It’s fair to say that Fantastic Four (2015) has already gone down as one of the year’s most humiliating flops. The movie grossed $56 million domestic and $167 million worldwide against a reported $120 million budget. The film was excoriated by critics, with a Tomatometer of 10 percent. Fans and moviegoers hated the movie, to the point where stars of the movie had to issue mea culpas. Things were so bad that even Ryan Reynolds — the erstwhile Green Lantern himself — felt sorry for the actors involved. And then we’ve got all the nasty behind-the-scenes drama, to the point where it seemed like director Josh Trank was sabotaging his own film to spite the higher-ups at Fox.
Despite all of this, it seemed like the Powers That Be were optimistic about a renewed franchise. As recently as September, producer Simon Kinberg said that he was “really focused on the next one,” while grudgingly admitting that he was “disappointed” by the reception of the first one. What a difference a couple of months makes.
ComicBook.Com reports that the Fantastic Four sequel has been removed from Fox’s schedule. I hasten to add that until recently, the sequel was scheduled to open on June 2017. That doesn’t leave a whole lot of time to make a sequel, especially considering that the first movie took six fucking years to make.
It also bears mentioning that the sequel may not necessarily be cancelled. More likely, the sequel has been delayed until the Fox execs and filmmakers have a better idea of which direction to go. Not only would this give them more room to make a better movie, but it would also stall for time and keep the rights from reverting to Marvel for that much longer.
Which brings us to the second possibility: That Fox is letting the rights revert to Marvel. Contrary to popular belief, this would not necessarily be cause for celebration.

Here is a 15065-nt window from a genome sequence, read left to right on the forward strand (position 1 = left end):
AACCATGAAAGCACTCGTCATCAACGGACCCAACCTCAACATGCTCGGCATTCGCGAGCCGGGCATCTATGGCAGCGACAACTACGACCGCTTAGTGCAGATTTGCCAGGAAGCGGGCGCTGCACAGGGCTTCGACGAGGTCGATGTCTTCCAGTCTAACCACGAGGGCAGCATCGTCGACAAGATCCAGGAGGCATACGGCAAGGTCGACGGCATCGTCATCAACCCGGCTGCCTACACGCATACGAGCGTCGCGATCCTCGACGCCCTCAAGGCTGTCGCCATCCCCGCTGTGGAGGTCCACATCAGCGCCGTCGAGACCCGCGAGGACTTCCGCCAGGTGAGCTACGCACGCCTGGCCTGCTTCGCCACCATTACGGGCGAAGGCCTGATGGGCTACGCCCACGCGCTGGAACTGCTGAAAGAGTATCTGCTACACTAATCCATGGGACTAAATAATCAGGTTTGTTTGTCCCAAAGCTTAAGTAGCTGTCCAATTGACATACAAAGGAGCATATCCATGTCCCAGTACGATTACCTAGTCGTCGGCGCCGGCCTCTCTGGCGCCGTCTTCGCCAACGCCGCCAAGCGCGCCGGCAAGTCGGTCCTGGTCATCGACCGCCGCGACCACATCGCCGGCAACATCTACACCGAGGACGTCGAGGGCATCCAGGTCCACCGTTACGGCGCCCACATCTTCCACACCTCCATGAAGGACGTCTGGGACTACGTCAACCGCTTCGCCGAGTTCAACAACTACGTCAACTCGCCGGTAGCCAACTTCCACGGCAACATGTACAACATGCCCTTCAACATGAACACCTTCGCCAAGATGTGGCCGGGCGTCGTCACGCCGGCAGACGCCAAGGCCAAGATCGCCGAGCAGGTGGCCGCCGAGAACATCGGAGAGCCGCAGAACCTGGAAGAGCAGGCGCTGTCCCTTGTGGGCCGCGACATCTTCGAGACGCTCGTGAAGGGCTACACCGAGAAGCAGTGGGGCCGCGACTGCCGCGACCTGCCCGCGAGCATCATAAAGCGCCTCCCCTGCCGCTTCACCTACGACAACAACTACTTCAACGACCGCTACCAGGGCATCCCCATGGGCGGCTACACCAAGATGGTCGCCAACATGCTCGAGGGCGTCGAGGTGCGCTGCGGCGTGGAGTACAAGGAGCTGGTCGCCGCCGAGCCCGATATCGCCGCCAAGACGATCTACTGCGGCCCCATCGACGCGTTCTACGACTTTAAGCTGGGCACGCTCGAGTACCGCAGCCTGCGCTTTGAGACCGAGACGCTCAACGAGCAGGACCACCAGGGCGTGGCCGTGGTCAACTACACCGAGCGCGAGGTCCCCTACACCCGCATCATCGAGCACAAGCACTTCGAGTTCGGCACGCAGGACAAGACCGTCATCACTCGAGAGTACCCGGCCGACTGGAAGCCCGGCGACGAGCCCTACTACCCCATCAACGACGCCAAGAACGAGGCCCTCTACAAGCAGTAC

First of all, this isn’t just about 20th Century Fox. Remember, the film rights were first sold to Constantin Films, the same people who made the infamous unreleased 1994 Roger Corman adaptation to keep the rights for another decade. And in the 20 years since, up to and including the 2015 reboot, Constantin Films has continued to produce every Fantastic Four cinematic adaptation. You can find their name in the opening credits of each one, right there alongside 20th Century Fox.
Which means that any contract renegotiation would have to go through Constantin Films and 20th Century Fox and Marvel and Disney and God knows who else. By the end of all that, the contract would be tied up in so many knots that cutting through the red tape and actually making a Fantastic Four movie within the MCU would be next to impossible. For comparison’s sake, consider that Universal loaned back the rights to Hulk so that Marvel could make The Incredible Hulk back in 2008. And to this day, legal complications with Universal are STILL cited as the main reason why we haven’t gotten another solo Hulk movie in the time since, despite massive popular demand.
And yes, I know that Spider-Man is getting his own solo franchise in the MCU, as well as integration via crossovers with other movies. But while that’s happening, Sony still holds some degree of control over the Webhead’s film rights, and they’re co-managing the property with Marvel by way of some complicated accord that we may never know the full details of.